After inflation data strengthened the notion that bitcoin is a hedge against rising cost pressures, Bitcoin hit another record high and is flirting with $69,000 for the first time.
On Wednesday, the most valuable digital asset surged 1.9 percent to $68,991, surpassing the previous high set late Monday in New York trade. Other cryptocurrencies soared as well, with the Bloomberg Galaxy Crypto Index, which measures key cryptocurrencies, climbing as high as 2.4 percent to its highest level since May.
The emergence of the token can be explained, at least in part, by the core premise that Bitcoin can operate as an inflation hedge, which has gained support in recent months. Crypto supporters believe that, unlike dollars or any other traditional currency, the digital coin is meant to have a finite quantity, making it impossible for a government or central bank to devalue it by issuing too much of it.
“Bitcoin’s surge, which began in August and increased through September and October, is still going strong “Sui Chung, CEO of CF Benchmarks, a cryptocurrency benchmarks administrator, said as much. The most recent leg of the rally began in anticipation of the October launch of a Bitcoin-futures ETF, but “now appears to be propelled by the prolonged inflation that we are witnessing across all of the world’s major economies.””
Prices for everything from food to gasoline to housing have risen quicker and remained more stable in recent months than many experts had predicted. Consumer prices in the United States climbed at the quickest annual rate since 1990 last month, solidifying high inflation as a characteristic of the current recovery and reducing buying power despite rising incomes.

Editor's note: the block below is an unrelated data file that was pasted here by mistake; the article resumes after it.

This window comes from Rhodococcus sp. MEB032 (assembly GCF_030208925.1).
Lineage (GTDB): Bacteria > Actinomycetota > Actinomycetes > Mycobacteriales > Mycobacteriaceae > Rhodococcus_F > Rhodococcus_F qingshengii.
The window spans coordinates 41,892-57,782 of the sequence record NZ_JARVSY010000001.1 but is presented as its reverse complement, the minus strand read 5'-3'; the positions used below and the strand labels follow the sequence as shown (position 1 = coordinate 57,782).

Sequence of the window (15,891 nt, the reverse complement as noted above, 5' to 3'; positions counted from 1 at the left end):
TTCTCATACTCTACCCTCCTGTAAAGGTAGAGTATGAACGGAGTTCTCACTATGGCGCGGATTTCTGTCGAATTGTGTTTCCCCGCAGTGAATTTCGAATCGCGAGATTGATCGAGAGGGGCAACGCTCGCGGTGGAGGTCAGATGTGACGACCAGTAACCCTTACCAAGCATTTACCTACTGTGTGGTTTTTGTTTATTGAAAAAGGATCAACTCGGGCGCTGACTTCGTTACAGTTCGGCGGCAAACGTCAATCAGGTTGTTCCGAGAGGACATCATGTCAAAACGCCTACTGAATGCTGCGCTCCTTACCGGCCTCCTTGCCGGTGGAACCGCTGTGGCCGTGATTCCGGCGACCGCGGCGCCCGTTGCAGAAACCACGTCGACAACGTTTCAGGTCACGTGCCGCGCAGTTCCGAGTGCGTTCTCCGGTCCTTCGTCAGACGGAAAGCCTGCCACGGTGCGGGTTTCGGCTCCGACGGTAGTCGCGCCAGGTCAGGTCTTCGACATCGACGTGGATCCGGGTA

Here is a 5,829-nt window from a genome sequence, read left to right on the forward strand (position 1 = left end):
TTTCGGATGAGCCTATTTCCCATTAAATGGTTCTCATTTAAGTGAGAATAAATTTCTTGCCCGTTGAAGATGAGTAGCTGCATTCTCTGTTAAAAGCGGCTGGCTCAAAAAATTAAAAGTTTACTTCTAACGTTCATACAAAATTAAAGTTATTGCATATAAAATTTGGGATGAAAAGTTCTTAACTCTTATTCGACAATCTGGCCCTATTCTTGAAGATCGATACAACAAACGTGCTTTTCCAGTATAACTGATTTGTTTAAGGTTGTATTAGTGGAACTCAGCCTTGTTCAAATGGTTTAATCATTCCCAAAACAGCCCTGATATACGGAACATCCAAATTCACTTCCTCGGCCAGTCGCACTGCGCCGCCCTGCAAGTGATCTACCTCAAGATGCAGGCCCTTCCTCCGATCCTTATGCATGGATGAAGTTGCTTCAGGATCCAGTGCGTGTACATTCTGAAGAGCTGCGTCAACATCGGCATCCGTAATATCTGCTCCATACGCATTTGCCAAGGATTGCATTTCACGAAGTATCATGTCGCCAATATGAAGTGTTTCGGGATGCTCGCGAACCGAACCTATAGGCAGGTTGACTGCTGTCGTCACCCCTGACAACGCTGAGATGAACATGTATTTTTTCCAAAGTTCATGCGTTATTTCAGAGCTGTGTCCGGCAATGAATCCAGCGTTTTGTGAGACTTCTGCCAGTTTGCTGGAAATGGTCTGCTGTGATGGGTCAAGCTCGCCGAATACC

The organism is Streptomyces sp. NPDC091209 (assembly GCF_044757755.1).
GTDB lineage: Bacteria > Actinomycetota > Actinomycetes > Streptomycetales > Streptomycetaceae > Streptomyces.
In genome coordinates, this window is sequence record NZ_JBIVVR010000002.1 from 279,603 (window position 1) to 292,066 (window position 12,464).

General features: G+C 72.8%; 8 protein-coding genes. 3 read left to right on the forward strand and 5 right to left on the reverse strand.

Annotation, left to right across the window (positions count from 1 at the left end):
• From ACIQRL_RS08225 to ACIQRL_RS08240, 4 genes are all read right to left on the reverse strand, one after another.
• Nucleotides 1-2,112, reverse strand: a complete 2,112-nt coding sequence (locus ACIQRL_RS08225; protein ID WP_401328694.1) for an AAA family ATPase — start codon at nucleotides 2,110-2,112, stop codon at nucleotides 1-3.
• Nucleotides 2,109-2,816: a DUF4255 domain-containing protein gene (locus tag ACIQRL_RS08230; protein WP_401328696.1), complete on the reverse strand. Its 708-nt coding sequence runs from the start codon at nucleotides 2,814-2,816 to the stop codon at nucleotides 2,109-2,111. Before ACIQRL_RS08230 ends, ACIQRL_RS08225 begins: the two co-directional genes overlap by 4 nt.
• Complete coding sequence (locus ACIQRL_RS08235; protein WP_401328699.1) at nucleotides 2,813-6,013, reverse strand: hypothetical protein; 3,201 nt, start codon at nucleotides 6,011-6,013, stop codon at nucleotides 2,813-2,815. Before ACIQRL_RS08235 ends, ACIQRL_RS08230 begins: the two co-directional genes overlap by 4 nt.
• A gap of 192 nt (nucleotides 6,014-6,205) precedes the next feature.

Because of the inflationary-hedge concept, major Wall Street heavyweights have indicated they’ve bought the coin — or are intrigued in it. The fact that gold, which is traditionally thought of as an inflation hedge, has underperformed in recent months while Bitcoin has surged has helped their case.
Others contend that it doesn’t have enough of a track record to prove it can operate as an inflation hedge. Cam Harvey of Duke University has previously made this point, claiming that if investors come to appreciate Bitcoin in the same way they regard gold, it may keep its value for a century or more. In his studies on gold, he discovered that its value has remained stable over millennia. However, he discovered that it is prone to manias and crashes over short periods of time.
Many investors are looking at it as an inflation hedge, according to Matt Maley, chief market strategist for Miller Tabak & Co., but he isn’t confident it will work out well.
“I’m not saying it won’t,” he continued, “but I believe gold has functioned as an inflation hedge for ages, and people should utilise gold and Bitcoin as a hedge.”
According to Bloomberg data, the spot price of gold has declined 1.8 percent this year, while Bitcoin has increased by more than 130 percent.
“People are looking for safe havens for their money,” says the author “JJ Kinahan, TD Ameritrade’s chief market analyst, remarked over the phone. “It’s impossible to determine if it’s an inflation hedge or not since we haven’t experienced inflation with cryptocurrencies,” he added. It’s one of those things that everyone believes will happen, but only time will tell.”